While you were lighting your candles to Selena’s memory this morning to mark the 20th anniversary of her death, it probably did not occur to you that The Nation, in that memorable spring of sadness and sorrow, might have had something to add to the national outpouring of grief and commemoration. Well, think again, because we did. The issue of May 29, 1995, carried an essay, “Selena Aside,” by Mexican-American writer Ana Castillo. The not-so-veiled dig at Kurt Cobain was perhaps gratuitous, but if the editor of The Almanac were to be honest with himself and readers, he would have to admit that the soundtrack to the film Selena was a standard in his CD wallet (ask your parents) long before he knew about Nirvana or had even considered that teen spirit might have a distinctive smell.

For an instant…the time it takes to witness a meteorite streak across the sky—if you’re lucky, if you have the presence of mind to look up at that instant—a talented and vibrant, ambitious and hard-working young performer enchanted her public and gave us the gifts of her many talents. But perhaps her greatest gift was the hope her example gave to thousands of young people who adored her and emulated her style. Unlike the male rock star who, having killed himself, gave his fans a taste of ultimate fatalism, Selena’s life, not death, offered joy to so many who admired her—from field workers to the urban unemployed, poor brown and countless others who elsewise may have given over to despair. Because of her example and because of the ground she broke, although exoticized, relegated to subculture status, perceived as foreign in the country of her birth yet sticking stubbornly to the language of her heart, I am certain that the void she has left will be filled with a new Selena. And we will welcome her. We need her. As all past great civilizations—Greek and Maya alike—adored their self-styled gods and goddesses, their nobility (gods and nobility often being one and the same), we will adore our new Selena, as much or even more than the one that just passed. We won’t, one hopes, dethrone the next one so quickly, so rudely, picking off and disposing of our heroes, our all-too-human deities, like lint off our coat sleeves. Next time, perhaps we won’t feel our craving for our very own homemade goddess’s immortality so urgently that we love her to death.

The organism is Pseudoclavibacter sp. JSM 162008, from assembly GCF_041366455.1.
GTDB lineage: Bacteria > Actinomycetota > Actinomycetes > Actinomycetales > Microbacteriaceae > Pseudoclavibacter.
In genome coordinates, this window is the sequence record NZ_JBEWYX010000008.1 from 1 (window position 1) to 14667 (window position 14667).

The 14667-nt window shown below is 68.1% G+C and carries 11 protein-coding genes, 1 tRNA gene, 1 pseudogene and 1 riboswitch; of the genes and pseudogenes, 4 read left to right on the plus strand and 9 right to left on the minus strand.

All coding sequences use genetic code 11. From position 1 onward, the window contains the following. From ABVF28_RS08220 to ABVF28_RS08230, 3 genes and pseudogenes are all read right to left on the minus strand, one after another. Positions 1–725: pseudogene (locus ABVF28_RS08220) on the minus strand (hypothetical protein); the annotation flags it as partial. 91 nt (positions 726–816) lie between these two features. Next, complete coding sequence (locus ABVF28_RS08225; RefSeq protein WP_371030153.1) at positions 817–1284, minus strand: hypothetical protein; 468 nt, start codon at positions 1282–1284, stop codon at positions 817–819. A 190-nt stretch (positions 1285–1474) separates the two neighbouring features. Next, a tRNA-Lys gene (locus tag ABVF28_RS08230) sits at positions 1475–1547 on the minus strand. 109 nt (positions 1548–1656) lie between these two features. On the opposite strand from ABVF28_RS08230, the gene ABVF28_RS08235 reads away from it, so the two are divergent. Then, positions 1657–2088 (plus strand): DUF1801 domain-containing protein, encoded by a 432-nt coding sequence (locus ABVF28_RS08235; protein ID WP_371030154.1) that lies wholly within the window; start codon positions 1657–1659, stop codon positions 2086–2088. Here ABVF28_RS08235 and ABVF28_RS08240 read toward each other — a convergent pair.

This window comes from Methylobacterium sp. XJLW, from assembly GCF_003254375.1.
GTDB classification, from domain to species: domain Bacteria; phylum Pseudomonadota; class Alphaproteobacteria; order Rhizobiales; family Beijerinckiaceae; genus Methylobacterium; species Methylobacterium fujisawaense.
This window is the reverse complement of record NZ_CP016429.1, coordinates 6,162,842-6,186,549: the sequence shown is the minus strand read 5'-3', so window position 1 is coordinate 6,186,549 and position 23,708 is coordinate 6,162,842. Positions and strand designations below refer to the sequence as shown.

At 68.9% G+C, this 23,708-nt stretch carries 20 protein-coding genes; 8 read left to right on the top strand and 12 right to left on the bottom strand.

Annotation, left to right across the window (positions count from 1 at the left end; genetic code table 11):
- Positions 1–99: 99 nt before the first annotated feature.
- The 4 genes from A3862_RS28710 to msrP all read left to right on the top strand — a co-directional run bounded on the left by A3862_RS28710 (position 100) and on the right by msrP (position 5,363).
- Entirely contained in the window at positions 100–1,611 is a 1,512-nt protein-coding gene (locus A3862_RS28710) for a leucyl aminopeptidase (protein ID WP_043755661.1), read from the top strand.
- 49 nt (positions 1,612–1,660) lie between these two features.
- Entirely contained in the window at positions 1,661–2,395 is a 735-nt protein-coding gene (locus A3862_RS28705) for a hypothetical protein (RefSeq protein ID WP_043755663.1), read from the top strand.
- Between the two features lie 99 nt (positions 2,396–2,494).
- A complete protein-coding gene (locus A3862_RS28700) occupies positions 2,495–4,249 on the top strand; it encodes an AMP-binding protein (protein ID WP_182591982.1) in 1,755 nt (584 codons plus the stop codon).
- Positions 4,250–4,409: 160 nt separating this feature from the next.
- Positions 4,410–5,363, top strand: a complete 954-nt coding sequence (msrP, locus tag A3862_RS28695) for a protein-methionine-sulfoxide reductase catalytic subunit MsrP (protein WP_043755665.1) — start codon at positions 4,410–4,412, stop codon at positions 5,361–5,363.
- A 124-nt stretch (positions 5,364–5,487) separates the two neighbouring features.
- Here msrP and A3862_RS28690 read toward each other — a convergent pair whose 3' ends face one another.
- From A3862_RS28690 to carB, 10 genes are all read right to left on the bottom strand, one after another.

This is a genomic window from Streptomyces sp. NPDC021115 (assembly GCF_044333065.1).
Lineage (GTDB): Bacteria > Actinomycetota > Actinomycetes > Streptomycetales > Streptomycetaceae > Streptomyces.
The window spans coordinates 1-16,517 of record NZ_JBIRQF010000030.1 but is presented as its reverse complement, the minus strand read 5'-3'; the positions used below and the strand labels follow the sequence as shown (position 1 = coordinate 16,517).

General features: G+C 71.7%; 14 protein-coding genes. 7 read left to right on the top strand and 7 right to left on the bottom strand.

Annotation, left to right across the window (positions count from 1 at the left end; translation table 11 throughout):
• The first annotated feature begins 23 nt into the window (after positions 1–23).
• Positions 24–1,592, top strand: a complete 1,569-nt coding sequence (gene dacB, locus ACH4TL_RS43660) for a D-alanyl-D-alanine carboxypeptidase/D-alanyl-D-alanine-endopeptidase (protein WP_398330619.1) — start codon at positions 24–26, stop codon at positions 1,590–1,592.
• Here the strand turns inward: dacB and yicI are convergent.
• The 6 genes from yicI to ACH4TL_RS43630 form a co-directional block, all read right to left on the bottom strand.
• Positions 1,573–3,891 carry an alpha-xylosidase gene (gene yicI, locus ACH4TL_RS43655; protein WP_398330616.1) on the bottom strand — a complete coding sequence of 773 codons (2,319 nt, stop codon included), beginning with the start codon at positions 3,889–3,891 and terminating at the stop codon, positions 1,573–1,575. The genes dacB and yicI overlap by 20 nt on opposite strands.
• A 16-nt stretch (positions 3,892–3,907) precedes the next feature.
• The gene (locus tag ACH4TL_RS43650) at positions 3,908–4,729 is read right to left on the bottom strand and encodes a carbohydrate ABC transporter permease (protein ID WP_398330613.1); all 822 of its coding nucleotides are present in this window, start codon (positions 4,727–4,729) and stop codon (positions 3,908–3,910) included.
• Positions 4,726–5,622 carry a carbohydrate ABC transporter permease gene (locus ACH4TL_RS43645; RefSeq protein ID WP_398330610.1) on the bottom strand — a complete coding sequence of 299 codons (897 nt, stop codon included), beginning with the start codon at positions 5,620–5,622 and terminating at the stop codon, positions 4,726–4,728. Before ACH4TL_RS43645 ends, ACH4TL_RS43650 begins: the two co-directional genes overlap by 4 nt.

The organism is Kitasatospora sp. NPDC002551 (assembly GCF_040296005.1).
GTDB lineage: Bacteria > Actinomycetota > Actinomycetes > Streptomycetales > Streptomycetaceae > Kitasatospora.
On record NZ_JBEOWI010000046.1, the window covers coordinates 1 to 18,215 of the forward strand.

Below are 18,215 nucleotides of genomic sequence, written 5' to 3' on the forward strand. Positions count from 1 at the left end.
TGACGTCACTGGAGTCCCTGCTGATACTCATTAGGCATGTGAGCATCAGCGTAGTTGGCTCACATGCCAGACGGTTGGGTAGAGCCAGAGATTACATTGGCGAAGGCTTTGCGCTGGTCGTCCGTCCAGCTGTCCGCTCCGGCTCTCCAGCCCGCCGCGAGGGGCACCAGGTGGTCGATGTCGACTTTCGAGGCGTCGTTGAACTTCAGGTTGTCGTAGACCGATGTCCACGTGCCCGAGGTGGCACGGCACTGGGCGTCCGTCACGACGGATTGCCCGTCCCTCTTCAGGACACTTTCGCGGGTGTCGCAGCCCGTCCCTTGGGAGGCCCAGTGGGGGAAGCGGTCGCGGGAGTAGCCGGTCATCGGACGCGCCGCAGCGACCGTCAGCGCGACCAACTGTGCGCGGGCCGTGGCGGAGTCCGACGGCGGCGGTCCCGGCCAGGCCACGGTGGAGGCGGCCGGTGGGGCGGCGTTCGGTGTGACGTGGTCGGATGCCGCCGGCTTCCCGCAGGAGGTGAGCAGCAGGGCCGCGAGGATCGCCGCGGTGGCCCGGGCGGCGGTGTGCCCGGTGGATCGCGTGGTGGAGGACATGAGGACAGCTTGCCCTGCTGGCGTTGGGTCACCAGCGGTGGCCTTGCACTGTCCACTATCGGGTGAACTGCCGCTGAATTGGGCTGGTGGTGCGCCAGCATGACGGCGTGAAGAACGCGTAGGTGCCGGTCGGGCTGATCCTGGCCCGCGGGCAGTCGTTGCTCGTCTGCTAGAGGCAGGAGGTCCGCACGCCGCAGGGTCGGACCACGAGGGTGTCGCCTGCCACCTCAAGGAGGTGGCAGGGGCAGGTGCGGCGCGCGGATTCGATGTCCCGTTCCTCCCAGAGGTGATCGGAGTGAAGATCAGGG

March 31, 1995

To mark The Nation’s 150th anniversary, every morning this year The Almanac will highlight something that happened that day in history and how The Nation covered it. Get The Almanac every day (or every week) by signing up to the e-mail newsletter.